• Practice working in membership with leadership towards the goal of increasing awareness of the driving and restraining forces related to leadership effectiveness, both internal in relationship to the personality style, task/maintenance dimensions, and the effect of leadership behaviors on the group's membership, subgroups and the group-as-a-whole

Presentation Content

Agazarian’s (1997) theory of living human systems, with its systems-centered approach to group practice, represents a developed and comprehensive systems theory applied to groups, individuals and couples. The theory of living human systems has defined theoretical constructs and operational definitions that function as hypotheses to test both the validity of the theory and the reliability of its practice. This theory and its methods are accepted among group practitioners as evidenced by SCTRI’s 2010 recognition for “Outstanding Contributions in Education and Training in the Field of Group Psychotherapy” awarded by the National Registry of Certified Group Psychotherapists. SCT methods are regularly cited or included in handbooks and reviews of group psychotherapy practice. There is also significant peer-reviewed published support for the theory and its practice, including articles in the International Journal of Group Psychotherapy, Group Dynamics, Small Group Research, Organizational Analysis, and Group Analysis.

Supporting References

Agazarian, Y.M. (1994). The phases of development and the systems-centered group. In M. Pines, & V. Schermer (Eds.), Ring of fire: Primitive object relations and affect in group psychotherapy (pp. 36-85). London, UK: Routledge, Chapman & Hall.

Agazarian, Y.M. (1997). Systems-centered therapy for groups. New York, NY: Guilford Press. Re-printed in paperback (2004). London, UK: Karnac Books.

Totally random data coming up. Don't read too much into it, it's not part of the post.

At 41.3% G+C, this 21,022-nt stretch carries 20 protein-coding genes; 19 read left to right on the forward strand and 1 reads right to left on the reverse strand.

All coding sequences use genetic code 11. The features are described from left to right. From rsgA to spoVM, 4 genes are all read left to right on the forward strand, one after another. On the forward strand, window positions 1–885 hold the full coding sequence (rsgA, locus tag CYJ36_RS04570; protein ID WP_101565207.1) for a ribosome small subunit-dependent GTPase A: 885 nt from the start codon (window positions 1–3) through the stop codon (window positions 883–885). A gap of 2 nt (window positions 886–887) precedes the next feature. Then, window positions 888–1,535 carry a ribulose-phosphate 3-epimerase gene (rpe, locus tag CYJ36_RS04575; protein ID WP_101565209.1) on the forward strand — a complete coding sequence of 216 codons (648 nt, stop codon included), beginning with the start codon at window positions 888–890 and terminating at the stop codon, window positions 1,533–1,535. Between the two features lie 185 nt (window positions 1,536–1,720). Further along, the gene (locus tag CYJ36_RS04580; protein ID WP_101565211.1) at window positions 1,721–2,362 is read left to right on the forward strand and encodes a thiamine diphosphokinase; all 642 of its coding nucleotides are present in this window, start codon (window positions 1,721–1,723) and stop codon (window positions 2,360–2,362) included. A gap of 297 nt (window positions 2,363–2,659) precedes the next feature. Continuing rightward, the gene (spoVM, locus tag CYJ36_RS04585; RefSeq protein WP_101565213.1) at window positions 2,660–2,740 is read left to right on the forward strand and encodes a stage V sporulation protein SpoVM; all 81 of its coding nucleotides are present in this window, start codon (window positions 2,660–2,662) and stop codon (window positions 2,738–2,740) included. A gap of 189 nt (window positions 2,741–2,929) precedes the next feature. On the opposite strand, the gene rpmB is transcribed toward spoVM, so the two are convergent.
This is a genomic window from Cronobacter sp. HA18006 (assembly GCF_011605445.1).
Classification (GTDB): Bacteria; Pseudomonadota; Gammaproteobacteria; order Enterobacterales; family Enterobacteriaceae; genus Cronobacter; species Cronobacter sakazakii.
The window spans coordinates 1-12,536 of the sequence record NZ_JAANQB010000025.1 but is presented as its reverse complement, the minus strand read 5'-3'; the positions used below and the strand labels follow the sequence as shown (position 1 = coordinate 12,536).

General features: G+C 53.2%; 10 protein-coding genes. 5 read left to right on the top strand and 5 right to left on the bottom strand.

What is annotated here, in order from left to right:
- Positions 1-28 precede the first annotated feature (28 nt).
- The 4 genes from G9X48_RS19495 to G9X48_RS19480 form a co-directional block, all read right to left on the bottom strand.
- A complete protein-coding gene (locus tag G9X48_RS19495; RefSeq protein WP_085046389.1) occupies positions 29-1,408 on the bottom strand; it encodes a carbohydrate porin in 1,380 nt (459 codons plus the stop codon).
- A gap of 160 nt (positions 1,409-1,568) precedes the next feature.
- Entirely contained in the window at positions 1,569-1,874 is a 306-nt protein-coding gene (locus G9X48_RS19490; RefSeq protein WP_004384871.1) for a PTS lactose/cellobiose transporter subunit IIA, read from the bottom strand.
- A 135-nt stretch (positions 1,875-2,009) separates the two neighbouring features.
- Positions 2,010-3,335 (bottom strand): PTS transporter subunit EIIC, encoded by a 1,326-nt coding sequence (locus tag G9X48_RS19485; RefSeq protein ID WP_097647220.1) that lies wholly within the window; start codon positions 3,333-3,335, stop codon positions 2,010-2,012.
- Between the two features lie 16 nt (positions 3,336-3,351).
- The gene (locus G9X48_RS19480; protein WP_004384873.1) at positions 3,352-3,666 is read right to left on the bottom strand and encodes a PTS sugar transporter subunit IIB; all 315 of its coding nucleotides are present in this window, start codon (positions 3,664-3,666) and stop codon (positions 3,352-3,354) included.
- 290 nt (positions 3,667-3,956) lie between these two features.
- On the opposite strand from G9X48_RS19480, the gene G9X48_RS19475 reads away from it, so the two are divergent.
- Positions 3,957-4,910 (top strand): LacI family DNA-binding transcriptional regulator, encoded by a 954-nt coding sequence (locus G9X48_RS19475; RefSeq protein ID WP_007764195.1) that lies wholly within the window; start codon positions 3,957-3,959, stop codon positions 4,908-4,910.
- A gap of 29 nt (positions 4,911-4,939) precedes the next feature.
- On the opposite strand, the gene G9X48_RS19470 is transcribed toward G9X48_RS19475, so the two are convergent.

Agazarian, Y.M. (1999). Phases of development in the systems-centered group. Small Group Research, 30(1), 82-107.

Agazarian, Y.M. (2012). Systems-centered group psychotherapy: Putting theory into practice. International Journal of Group Psychotherapy, 62(2) 171–195. doi: 10.1521/ijgp.2012.62.2.171

Agazarian, Y.M. (2018). The nuts and bolts of systems-centered practice. Systems-Centered News, 26(1), 5-9.

Agazarian, Y.M., Gantt, S.P., & Carter, F. (Eds.) (2021). Systems-centered training: An illustrated guide for applying a theory of living human systems. London, UK: Routledge.

Armington, R. (2012). Exploring the convergence of systems-centered therapy’s functional subgrouping and the principles of interpersonal neurobiology. Journal of Interpersonal Neurobiology Studies, 1, 51-55.

Brabender, V., & Fallon, A. (2008). Group development in practice: Guidance for clinicians and researchers on stages and dynamics of change. Washington, DC: American Psychological Association.

Gantt, S.P. (2011). Functional subgrouping and the systems-centered approach to group therapy. In J. Kleinberg (Ed.), The Wiley-Blackwell handbook of group psychotherapy (pp. 113-138). Oxford, UK: Wiley.

Gantt, S.P., & Agazarian, Y.M. (2017). Systems-centered group therapy. International Journal of Group Psychotherapy, 67(sup1), S60-S70. doi: 10.1080/00207284.2016.1218768

Moreno, J.K. (2007). Scapegoating in group psychotherapy. International Journal of Group Psychotherapy, 57(1), 93-104.

Presenters

Susan P. Gantt, Ph.D., CGP, ABPP, DFAGPA, FAPA. Susan P. Gantt, Ph.D., ABPP, CGP, DFAGPA, FAPA, is a psychologist in private practice in Atlanta and Emerita faculty at Emory University School of Medicine, Psychiatry department, where she taught and coordinated group psychotherapy training for 29 years. She is the Chair of the Systems-Centered Training and Research Institute, which was recognized with the 2010 Award for Outstanding Contributions in Education and Training in the Field of Group Psychotherapy by the National Registry of Certified Group Psychotherapists. She trains, supervises and consults in the practice of SCT in the US and Europe and leads ongoing training groups for therapists and consultants in Atlanta, San Francisco and the Netherlands. She has published numerous journal articles and co-authored the texts Autobiography of a Theory, SCT in Action, and Systems-Centered Therapy: Clinical Practice with Individuals, Families & Groups with Yvonne Agazarian. She co-edited the book The Interpersonal Neurobiology of Group Psychotherapy and Group Process with Bonnie Badenoch in 2013. She was awarded the 2011 Alonso Award for Excellence in Psychodynamic Group Psychotherapy by the Group Psychotherapy Foundation for her work in editing (with Paul Cox) the special issue of the International Journal of Group Psychotherapy on “Neurobiology and Interpersonal Systems: Groups, Couples and Beyond.”